On Friday the Global Health Engagement Team gave our final presentation to Dr. Sands, Jin Shu, and several of the Bo Hua staff that taught us during our stay in China. After the presentation, it was an emotional time for us all, especially when Jin Shu started crying when thanking Dr. Sands and the Global Health Engagement Team. This moment made us realize that this practicum exceeded our expectations and though we learned much about working in a hospital, it was blatantly obvious that the relationships formed on this trip was by far the most important aspect of this entire experience. After our presentation, The Global Health Engagement Team and the Sands family went to the shopping district one last time. In the evening, our Farewell Banquet took place at Jin Shu’s favorite Brazilian Restaurant. It was wonderful learning about Jin Shu’s life under Chairman Mao. Despite the adversity she faced, she persevered and founded Bo Hua Hospital. Jin Shu is an incredible lady that inspired the Global Health Engagement Team to always be the best we can be.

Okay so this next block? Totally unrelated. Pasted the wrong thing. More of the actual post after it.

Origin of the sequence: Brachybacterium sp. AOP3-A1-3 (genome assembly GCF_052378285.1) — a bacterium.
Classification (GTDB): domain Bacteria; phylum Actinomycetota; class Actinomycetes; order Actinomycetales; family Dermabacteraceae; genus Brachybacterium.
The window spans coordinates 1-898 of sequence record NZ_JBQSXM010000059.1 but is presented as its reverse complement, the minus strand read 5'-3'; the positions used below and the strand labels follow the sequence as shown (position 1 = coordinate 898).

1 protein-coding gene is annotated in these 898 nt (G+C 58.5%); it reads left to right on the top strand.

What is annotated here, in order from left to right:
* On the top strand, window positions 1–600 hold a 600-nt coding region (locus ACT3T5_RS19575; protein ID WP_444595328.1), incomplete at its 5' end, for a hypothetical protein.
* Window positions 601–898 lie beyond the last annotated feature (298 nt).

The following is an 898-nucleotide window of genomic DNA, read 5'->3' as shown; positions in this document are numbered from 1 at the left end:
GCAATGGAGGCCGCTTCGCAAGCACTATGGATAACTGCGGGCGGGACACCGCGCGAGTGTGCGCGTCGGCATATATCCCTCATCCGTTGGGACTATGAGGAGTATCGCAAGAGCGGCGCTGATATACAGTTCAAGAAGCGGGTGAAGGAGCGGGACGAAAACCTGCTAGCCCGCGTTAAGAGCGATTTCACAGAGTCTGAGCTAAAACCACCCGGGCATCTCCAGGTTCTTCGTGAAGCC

The final day in China, Dana and Ashlee went on their last morning run around the river, feeling more nostalgic than ever before. In Chinese culture, the first meal one has when coming to China is noodles and the last meal is dumplings. The Global Health Engagement Team was thrilled with this tradition, and savored our last meal of dumplings! We said our goodbyes and departed Jilin City. After many hours of standing in lines and sitting on planes, we finally arrived home. We were very excited to be reunited with our families.
It is crazy to think that we have already returned and that we are in the process of readjusting to American culture. Though America and China have tense political relations, it did not seem to have an effect on the life lasting bonds that were created between the Global Health Engagement Team and Bo Hua. Dr. Sands stressed the concept that “Life is all about relationships,” and we cannot help but to agree. With America being an individualistic culture, it is easy to become so focused on our own success that we lose sight of the importance of relationships. As followers of Christ, it is our primary calling to be in relationship with God. This entails glorifying Him through our relationships with others in a loving manner.
At the end of the day, it does not matter how much money you have or what kind of car you drive. What does matter is the quality of our relationships with Christ and with those around us. This is a life long lesson that the Global Health Engagement Team will always remember!
Ashlee, Dana, Juan, and Stephanie
Global Health Engagment Bo Hua Team